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Trimarni is place where athletes and fitness enthusiasts receive motivation, inspiration, education, counseling and coaching in the areas of nutrition, fitness, health, sport nutrition, training and life.

We emphasize a real food diet and our coaching philosophy is simple: Train hard, recover harder. No junk miles but instead, respect for your amazing body. Every time you move your body you do so with a purpose. Our services are designed with your goals in mind so that you can live an active and healthy, balanced lifestyle.

Trimarni Blog

A blog dedicated to exercise, nutrition and my life

Bartow Criterium Race Report

Marni Sumbal

The last time (and only time) that Karel won the the Florida Cup (and Florida Points Series) was in 2006. Might I add that Karel was a category 3 rider. In an effort to upgrade to Category (Pro 2) he had to race consistently well throughout 2006 and 2007. Once Karel moved to the Pro 1,2 category as a category 2 rider, he was determined to move to Category 1 in an effort to race on a national level. Moving from Cat 2 to 1 was no easy feat but with determination and strength, Karel raced as much as he could in the summer of 2007 and with a few top-10 finishes, Karel quickly moved to Category 1. It is an honor to be a cat 1 rider. Rather than asking for an invitation to Speed Week, Athens Twilight crit and the US 100K classic, Karel was able to register and race due to his category 1 status.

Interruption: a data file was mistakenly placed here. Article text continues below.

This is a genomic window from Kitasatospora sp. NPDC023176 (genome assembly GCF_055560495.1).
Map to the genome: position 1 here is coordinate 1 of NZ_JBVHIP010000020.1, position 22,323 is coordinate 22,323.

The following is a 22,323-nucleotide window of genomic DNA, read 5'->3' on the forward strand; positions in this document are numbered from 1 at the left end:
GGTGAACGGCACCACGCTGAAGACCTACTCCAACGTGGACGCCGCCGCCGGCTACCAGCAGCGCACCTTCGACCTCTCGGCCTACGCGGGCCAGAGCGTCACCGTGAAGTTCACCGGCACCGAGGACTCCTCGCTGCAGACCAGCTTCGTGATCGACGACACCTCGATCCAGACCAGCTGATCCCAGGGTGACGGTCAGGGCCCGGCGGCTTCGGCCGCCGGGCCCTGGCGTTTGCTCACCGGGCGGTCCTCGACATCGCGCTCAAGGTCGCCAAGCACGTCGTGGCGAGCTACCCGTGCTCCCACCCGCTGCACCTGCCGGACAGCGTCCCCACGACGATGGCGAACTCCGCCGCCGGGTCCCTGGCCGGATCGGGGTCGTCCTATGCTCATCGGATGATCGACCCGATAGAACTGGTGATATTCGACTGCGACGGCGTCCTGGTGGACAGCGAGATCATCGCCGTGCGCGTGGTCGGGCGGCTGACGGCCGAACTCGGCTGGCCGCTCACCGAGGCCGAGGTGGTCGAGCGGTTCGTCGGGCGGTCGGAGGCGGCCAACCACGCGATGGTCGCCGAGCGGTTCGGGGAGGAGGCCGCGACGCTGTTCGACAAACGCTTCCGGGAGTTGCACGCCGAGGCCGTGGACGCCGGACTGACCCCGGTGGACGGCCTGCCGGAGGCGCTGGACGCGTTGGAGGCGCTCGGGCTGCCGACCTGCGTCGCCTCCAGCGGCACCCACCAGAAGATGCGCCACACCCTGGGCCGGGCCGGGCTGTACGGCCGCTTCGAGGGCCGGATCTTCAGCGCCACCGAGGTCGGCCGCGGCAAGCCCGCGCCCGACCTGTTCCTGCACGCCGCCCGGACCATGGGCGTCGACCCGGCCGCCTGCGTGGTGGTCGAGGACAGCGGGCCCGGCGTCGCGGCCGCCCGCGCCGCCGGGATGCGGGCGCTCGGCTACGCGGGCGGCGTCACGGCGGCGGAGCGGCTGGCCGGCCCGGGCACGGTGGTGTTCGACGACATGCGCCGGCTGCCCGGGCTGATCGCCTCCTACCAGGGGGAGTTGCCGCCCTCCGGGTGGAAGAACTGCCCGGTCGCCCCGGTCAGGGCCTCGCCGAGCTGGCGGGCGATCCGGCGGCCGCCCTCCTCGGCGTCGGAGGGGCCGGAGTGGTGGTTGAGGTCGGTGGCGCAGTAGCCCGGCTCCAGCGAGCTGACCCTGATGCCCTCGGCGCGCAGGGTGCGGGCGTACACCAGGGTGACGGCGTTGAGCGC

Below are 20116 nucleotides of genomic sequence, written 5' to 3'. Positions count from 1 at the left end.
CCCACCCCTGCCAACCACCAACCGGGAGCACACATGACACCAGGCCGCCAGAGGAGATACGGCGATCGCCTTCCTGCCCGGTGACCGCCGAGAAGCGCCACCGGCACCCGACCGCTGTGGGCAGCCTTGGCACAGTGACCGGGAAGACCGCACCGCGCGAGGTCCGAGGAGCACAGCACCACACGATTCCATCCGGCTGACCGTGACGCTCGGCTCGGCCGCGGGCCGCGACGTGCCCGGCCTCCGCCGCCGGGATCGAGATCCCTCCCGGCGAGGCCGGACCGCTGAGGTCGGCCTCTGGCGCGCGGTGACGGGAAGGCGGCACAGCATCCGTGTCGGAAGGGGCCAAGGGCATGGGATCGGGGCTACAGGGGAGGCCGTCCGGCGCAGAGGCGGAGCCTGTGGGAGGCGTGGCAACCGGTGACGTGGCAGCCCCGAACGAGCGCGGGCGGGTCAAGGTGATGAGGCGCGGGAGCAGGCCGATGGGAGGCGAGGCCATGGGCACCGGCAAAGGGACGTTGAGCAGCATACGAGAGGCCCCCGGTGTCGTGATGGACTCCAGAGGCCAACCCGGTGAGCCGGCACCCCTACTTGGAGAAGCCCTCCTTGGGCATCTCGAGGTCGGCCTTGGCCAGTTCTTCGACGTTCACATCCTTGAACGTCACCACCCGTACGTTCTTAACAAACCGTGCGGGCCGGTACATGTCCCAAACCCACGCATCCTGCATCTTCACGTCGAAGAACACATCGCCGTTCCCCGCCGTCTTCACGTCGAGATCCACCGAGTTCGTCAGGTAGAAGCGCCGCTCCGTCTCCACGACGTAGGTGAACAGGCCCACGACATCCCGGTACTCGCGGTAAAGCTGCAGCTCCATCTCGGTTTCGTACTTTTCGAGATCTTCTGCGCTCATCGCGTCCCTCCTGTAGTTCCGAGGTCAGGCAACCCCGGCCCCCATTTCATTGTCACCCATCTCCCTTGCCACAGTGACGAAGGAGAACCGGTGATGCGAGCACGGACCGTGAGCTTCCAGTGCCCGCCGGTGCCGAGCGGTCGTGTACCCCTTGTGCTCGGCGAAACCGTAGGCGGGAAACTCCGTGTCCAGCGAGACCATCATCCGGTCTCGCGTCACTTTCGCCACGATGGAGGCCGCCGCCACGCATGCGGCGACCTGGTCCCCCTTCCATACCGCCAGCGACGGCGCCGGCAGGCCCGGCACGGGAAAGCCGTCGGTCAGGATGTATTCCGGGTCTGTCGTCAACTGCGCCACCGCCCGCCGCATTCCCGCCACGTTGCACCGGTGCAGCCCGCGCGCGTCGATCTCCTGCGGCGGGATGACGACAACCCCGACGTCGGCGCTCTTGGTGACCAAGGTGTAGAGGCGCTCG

Last year, as a Category 1 rider, Karel did really well and was really pleased with a few top-10 finishes. I still remember Karel's first two Pro 1,2 races when Karel told me that there was no way he would be able to race at "their" level. Knowing that many of the Pro riders raced cycling as a full-time job, Karel wondered if he could ever race at a higher level while working a 40+ hr week as the General Manager of the Trek Store of Jax.